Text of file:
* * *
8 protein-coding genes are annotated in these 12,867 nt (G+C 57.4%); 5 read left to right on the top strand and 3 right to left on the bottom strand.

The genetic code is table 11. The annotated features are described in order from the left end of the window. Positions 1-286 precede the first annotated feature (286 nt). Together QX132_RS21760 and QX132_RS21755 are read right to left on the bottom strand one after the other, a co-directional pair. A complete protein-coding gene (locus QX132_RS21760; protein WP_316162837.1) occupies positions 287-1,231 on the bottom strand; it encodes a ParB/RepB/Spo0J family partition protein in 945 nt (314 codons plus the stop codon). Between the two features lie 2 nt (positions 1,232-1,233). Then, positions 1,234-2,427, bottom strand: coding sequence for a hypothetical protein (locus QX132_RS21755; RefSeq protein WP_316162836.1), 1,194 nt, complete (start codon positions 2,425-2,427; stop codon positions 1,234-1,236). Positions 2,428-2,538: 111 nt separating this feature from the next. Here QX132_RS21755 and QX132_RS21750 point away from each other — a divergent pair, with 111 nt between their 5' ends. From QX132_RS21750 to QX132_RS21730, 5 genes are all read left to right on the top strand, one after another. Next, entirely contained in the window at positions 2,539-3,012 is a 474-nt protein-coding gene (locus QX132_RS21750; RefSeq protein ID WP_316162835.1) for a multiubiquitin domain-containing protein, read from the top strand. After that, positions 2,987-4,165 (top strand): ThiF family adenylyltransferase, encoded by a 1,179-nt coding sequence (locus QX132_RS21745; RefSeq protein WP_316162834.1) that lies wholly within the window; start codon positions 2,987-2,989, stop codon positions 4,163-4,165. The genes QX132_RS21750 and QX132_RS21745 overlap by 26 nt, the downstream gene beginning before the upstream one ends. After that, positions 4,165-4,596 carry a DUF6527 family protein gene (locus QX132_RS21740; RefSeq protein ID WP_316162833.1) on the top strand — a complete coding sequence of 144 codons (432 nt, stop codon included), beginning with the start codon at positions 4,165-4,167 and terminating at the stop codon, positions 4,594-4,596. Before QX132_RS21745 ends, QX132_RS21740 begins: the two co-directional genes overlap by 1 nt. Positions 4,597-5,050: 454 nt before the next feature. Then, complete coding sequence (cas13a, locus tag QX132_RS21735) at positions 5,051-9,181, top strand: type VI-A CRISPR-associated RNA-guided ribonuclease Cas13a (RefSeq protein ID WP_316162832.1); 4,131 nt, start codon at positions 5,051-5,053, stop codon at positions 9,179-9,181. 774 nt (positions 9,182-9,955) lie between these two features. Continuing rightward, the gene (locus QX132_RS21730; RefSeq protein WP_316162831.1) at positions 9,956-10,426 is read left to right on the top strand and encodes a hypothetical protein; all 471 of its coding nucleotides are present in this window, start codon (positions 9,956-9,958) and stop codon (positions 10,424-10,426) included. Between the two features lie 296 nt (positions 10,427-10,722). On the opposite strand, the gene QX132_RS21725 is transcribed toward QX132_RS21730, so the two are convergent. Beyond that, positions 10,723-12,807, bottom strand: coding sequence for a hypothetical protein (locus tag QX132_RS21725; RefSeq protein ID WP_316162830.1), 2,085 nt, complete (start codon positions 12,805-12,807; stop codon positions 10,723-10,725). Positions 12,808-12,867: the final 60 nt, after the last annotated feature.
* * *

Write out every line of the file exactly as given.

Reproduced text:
8 protein-coding genes are annotated in these 12,867 nt (G+C 57.4%); 5 read left to right on the top strand and 3 right to left on the bottom strand.

The genetic code is table 11. The annotated features are described in order from the left end of the window. Positions 1-286 precede the first annotated feature (286 nt). Together QX132_RS21760 and QX132_RS21755 are read right to left on the bottom strand one after the other, a co-directional pair. A complete protein-coding gene (locus QX132_RS21760; protein WP_316162837.1) occupies positions 287-1,231 on the bottom strand; it encodes a ParB/RepB/Spo0J family partition protein in 945 nt (314 codons plus the stop codon). Between the two features lie 2 nt (positions 1,232-1,233). Then, positions 1,234-2,427, bottom strand: coding sequence for a hypothetical protein (locus QX132_RS21755; RefSeq protein WP_316162836.1), 1,194 nt, complete (start codon positions 2,425-2,427; stop codon positions 1,234-1,236). Positions 2,428-2,538: 111 nt separating this feature from the next. Here QX132_RS21755 and QX132_RS21750 point away from each other — a divergent pair, with 111 nt between their 5' ends. From QX132_RS21750 to QX132_RS21730, 5 genes are all read left to right on the top strand, one after another. Next, entirely contained in the window at positions 2,539-3,012 is a 474-nt protein-coding gene (locus QX132_RS21750; RefSeq protein ID WP_316162835.1) for a multiubiquitin domain-containing protein, read from the top strand. After that, positions 2,987-4,165 (top strand): ThiF family adenylyltransferase, encoded by a 1,179-nt coding sequence (locus QX132_RS21745; RefSeq protein WP_316162834.1) that lies wholly within the window; start codon positions 2,987-2,989, stop codon positions 4,163-4,165. The genes QX132_RS21750 and QX132_RS21745 overlap by 26 nt, the downstream gene beginning before the upstream one ends. After that, positions 4,165-4,596 carry a DUF6527 family protein gene (locus QX132_RS21740; RefSeq protein ID WP_316162833.1) on the top strand — a complete coding sequence of 144 codons (432 nt, stop codon included), beginning with the start codon at positions 4,165-4,167 and terminating at the stop codon, positions 4,594-4,596. Before QX132_RS21745 ends, QX132_RS21740 begins: the two co-directional genes overlap by 1 nt. Positions 4,597-5,050: 454 nt before the next feature. Then, complete coding sequence (cas13a, locus tag QX132_RS21735) at positions 5,051-9,181, top strand: type VI-A CRISPR-associated RNA-guided ribonuclease Cas13a (RefSeq protein ID WP_316162832.1); 4,131 nt, start codon at positions 5,051-5,053, stop codon at positions 9,179-9,181. 774 nt (positions 9,182-9,955) lie between these two features. Continuing rightward, the gene (locus QX132_RS21730; RefSeq protein WP_316162831.1) at positions 9,956-10,426 is read left to right on the top strand and encodes a hypothetical protein; all 471 of its coding nucleotides are present in this window, start codon (positions 9,956-9,958) and stop codon (positions 10,424-10,426) included. Between the two features lie 296 nt (positions 10,427-10,722). On the opposite strand, the gene QX132_RS21725 is transcribed toward QX132_RS21730, so the two are convergent. Beyond that, positions 10,723-12,807, bottom strand: coding sequence for a hypothetical protein (locus tag QX132_RS21725; RefSeq protein ID WP_316162830.1), 2,085 nt, complete (start codon positions 12,805-12,807; stop codon positions 10,723-10,725). Positions 12,808-12,867: the final 60 nt, after the last annotated feature.